Did you shop at five and dime stores when you were a kid?   What are some of the variety stores that you remember?    Do you shop at the stores like Dollar Tree, Family Dollar, or 99 Cent Stores?    


  1. Our shopping experiences in Australia parallel yours, though about 10-15 years later.
    We had a lot of angst when supermarkets came, and those concerns played out as expected, with hundreds on mum and dad shops closing, as well as large stores.
    Now, we are at the mercy of the multinationals, and worse, so are our food suppliers, as the biggies beat down the prices for fresh foods to the extent that the producers are on the ropes, but the customers still pay high prices.
    There is good and bad about the changes, and we certainly have a much wider choice of food and goods, but the morality behind it worries me considerable.

  2. Hi Lee - we used to have Woolworths here in the UK - and it was a good old shop for so many things .. but our pocket money would be spent at one of the local village shops - where we could get gobstoppers, liquorice pieces and sherbet tubes et al ... I used to shop for sewing things at Woolies ...

    But times have changed and I hate the way everything in our towns and high streets is homogenized ... still people keep setting up new shops and trying out new ideas - good luck to them I say ...

    Cheers Hilary

  3. When I was little the malls were just starting to be built; the Cape Cod Mall opened in 1970 but there was a Woolworths and I loved it. There is still a Ben Franklin in Chatham that I went in last year which had great stuff. There is also a separate Ben Franklin Crafts but not where I live here (there was one in my town in WA though). Sometimes I go to the dollar stores but their stuff is pretty poor quality.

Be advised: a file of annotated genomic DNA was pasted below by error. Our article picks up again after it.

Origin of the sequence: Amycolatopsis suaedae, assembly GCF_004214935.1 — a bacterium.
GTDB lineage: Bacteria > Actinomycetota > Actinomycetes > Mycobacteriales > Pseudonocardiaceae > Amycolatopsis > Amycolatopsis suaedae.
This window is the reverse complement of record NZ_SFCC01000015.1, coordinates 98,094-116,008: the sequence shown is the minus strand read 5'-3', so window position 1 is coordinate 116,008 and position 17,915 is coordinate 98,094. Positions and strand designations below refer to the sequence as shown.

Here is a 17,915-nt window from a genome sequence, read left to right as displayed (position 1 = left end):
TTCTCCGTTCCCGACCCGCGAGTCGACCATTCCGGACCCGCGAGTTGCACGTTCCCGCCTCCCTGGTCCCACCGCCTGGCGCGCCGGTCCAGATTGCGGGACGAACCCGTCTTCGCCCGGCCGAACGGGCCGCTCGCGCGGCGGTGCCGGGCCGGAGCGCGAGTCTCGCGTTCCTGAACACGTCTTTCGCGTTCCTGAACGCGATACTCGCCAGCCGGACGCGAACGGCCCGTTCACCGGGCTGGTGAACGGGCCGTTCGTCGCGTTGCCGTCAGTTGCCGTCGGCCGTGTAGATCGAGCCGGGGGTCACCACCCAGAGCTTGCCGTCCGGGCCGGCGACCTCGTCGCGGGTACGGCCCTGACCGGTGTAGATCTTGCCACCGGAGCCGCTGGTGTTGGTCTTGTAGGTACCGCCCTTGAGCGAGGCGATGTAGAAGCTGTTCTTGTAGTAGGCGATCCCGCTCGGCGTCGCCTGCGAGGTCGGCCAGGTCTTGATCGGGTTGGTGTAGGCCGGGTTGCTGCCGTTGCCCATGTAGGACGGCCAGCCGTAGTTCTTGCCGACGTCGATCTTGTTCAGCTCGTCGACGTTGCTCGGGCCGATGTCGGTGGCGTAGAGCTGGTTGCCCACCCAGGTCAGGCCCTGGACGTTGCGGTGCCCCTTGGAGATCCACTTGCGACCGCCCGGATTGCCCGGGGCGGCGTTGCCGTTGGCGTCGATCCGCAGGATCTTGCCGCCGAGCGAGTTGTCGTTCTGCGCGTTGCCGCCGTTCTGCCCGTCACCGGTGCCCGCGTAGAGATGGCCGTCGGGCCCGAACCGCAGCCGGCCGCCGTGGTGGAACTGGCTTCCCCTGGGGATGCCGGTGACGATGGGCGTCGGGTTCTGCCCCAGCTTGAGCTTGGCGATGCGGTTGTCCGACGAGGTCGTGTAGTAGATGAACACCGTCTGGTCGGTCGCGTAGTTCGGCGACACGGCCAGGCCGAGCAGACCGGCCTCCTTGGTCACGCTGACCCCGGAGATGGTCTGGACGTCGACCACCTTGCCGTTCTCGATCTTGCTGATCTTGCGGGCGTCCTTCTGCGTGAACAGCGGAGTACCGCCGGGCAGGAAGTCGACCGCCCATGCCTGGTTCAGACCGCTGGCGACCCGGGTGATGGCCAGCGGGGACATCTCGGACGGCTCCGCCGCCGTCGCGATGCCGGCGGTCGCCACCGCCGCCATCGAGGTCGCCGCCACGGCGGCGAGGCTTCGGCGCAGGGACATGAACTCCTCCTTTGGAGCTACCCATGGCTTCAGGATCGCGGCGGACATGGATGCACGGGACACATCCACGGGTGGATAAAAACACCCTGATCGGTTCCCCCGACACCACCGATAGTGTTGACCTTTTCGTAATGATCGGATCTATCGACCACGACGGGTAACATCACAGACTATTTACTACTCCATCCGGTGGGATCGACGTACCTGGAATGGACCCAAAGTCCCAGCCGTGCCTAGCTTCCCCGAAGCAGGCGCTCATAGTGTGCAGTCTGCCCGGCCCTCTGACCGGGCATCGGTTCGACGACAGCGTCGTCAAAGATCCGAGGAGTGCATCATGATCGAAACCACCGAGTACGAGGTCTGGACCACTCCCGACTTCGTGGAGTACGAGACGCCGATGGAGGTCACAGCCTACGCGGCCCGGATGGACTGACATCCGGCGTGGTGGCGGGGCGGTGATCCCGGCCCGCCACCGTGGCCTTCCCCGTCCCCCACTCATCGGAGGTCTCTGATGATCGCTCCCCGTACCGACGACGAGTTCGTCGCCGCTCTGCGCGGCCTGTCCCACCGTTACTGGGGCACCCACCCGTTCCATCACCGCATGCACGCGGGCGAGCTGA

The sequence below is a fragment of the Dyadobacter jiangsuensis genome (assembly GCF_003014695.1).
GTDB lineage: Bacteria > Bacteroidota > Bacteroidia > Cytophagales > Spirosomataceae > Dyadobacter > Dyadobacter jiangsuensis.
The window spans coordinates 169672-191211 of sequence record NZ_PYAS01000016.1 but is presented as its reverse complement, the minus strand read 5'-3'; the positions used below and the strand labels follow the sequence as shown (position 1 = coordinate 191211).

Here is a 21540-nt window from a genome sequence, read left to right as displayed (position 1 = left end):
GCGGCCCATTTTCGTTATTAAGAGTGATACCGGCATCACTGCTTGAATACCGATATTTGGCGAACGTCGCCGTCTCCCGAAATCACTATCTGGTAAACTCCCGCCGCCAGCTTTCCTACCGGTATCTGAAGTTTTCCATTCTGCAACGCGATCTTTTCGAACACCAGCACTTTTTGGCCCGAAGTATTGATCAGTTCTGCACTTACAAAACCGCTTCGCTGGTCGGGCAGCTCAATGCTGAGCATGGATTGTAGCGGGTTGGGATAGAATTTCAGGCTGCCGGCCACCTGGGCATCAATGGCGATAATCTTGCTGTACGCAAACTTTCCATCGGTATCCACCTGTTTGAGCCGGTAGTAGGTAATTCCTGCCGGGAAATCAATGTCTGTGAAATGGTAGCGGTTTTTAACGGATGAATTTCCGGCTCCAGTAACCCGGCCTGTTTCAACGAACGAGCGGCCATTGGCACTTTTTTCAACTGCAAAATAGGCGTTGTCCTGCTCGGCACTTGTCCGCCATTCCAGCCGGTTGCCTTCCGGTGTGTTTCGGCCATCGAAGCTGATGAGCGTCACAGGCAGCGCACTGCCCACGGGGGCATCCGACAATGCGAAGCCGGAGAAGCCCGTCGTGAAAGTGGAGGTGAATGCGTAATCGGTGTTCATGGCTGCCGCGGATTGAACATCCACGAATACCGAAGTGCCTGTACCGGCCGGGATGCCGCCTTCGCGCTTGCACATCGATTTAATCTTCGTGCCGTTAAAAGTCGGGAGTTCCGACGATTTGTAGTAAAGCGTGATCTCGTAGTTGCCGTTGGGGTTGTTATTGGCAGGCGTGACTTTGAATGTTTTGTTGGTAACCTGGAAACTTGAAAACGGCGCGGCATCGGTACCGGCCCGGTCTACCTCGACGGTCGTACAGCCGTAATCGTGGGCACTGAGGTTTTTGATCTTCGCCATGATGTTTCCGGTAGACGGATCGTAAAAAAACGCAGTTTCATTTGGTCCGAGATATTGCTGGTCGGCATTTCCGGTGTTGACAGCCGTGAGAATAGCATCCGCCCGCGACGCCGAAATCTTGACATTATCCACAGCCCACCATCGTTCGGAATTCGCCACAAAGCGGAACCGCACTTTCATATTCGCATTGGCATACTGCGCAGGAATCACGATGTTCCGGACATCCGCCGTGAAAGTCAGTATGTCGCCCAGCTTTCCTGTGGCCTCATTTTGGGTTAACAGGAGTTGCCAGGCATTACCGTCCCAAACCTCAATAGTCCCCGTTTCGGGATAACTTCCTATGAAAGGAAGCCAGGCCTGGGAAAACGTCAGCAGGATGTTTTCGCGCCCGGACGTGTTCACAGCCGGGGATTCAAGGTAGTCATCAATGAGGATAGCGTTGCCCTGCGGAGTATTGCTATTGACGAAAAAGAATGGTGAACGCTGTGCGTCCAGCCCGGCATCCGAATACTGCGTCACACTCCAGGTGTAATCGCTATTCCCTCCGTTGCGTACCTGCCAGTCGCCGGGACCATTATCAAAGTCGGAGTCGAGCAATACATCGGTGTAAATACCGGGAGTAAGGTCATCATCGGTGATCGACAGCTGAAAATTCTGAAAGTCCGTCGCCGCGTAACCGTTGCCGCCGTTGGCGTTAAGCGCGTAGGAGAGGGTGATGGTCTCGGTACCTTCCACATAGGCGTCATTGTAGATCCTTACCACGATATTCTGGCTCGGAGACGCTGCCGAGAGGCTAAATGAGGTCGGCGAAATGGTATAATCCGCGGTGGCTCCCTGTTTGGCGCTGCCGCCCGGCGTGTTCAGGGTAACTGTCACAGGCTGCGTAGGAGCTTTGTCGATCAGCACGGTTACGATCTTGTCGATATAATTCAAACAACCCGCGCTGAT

4. My mother used to take me to a five and dime store and Woolworths, as she had friends who worked there. I was allowed to look at everything while she chatted. Going to the downtown area meant dressing up a bit more.

    I dislike the 'box' stores where you need to walk a mile to find what you want, but I tend to shop where I get the best value and avoid those stores I don't care for. I like the convenience of going to one place as in the mall, but the thing I loved about Vancouver when I first moved here was that they still had little street shopping districts for each community. I lived in 'little Italy' on first arrival.

    Bigger isn't always better. It's hard to find salespeople now as everything is self-serve.

  5. Oh boy do I remember those days. About the time I started high school the big changes were becoming very evident.

    But when I was a kid... yeah, Woolworth's and other "Five and Dimes" were all over the place. I remember one in Orange County near our house in the mid-1960s. I used to go there and buy these small ceramic characters for my Ma. They cost a dime and there were lots of molds to choose from - Circus Clown, Deer, Pony, etc. I actually still have a couple of them in a box somewhere in the garage.

    I remember Sav-On, J.J. Newberry, TG&Y, and Zody's.

    There's one in particular though that I can't recall the name of, and that's really bugging me now. This was my very favorite store circa 1970 (and it was my Ma's favorite, too).

    I know there were at least two of these stores in the L.A. area (maybe they were strictly a Southern California store), and at night we'd sometimes go to the one nearest us. I think it was on Sawtelle Blvd., or else Centinela, in Culver City. Anyway, I could still, right this second, drive to the exact spot where it was located but I can't for the life of me recall the name... Damn-it!

    It wasn't a Zody's but it had a similar kind of funky name, and they sold all kinds of unusual things like fancy, elaborate candles, etc. I used to buy sealing wax there and metal stamps for use with sealing wax - stamps with the signs of the zodiac and letters of the alphabet and such.